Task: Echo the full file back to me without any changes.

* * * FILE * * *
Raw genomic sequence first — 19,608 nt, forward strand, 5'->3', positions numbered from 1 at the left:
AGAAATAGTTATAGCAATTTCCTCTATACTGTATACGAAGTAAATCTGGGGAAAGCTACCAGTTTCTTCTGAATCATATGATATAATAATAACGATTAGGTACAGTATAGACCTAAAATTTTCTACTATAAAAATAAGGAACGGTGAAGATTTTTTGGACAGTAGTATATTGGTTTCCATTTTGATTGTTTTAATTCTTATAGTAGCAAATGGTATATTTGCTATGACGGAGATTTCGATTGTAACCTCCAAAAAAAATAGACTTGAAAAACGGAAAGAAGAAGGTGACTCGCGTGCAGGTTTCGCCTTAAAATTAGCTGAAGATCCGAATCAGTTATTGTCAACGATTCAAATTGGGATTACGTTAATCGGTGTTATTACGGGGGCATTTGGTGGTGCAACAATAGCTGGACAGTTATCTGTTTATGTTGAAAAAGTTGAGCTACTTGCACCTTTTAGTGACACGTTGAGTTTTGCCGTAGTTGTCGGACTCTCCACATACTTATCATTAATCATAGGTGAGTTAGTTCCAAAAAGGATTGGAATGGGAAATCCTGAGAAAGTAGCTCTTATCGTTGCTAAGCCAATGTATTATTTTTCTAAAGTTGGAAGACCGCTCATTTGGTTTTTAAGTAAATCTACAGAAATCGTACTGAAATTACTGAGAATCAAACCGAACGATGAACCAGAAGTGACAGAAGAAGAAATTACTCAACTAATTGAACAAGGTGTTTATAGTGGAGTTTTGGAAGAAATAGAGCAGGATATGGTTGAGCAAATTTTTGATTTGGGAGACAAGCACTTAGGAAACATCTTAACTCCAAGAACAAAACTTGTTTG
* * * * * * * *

Raw genomic sequence first — 19,608 nt, forward strand, 5'->3', positions numbered from 1 at the left:
AGAAATAGTTATAGCAATTTCCTCTATACTGTATACGAAGTAAATCTGGGGAAAGCTACCAGTTTCTTCTGAATCATATGATATAATAATAACGATTAGGTACAGTATAGACCTAAAATTTTCTACTATAAAAATAAGGAACGGTGAAGATTTTTTGGACAGTAGTATATTGGTTTCCATTTTGATTGTTTTAATTCTTATAGTAGCAAATGGTATATTTGCTATGACGGAGATTTCGATTGTAACCTCCAAAAAAAATAGACTTGAAAAACGGAAAGAAGAAGGTGACTCGCGTGCAGGTTTCGCCTTAAAATTAGCTGAAGATCCGAATCAGTTATTGTCAACGATTCAAATTGGGATTACGTTAATCGGTGTTATTACGGGGGCATTTGGTGGTGCAACAATAGCTGGACAGTTATCTGTTTATGTTGAAAAAGTTGAGCTACTTGCACCTTTTAGTGACACGTTGAGTTTTGCCGTAGTTGTCGGACTCTCCACATACTTATCATTAATCATAGGTGAGTTAGTTCCAAAAAGGATTGGAATGGGAAATCCTGAGAAAGTAGCTCTTATCGTTGCTAAGCCAATGTATTATTTTTCTAAAGTTGGAAGACCGCTCATTTGGTTTTTAAGTAAATCTACAGAAATCGTACTGAAATTACTGAGAATCAAACCGAACGATGAACCAGAAGTGACAGAAGAAGAAATTACTCAACTAATTGAACAAGGTGTTTATAGTGGAGTTTTGGAAGAAATAGAGCAGGATATGGTTGAGCAAATTTTTGATTTGGGAGACAAGCACTTAGGAAACATCTTAACTCCAAGAACAAAACTTGTTTG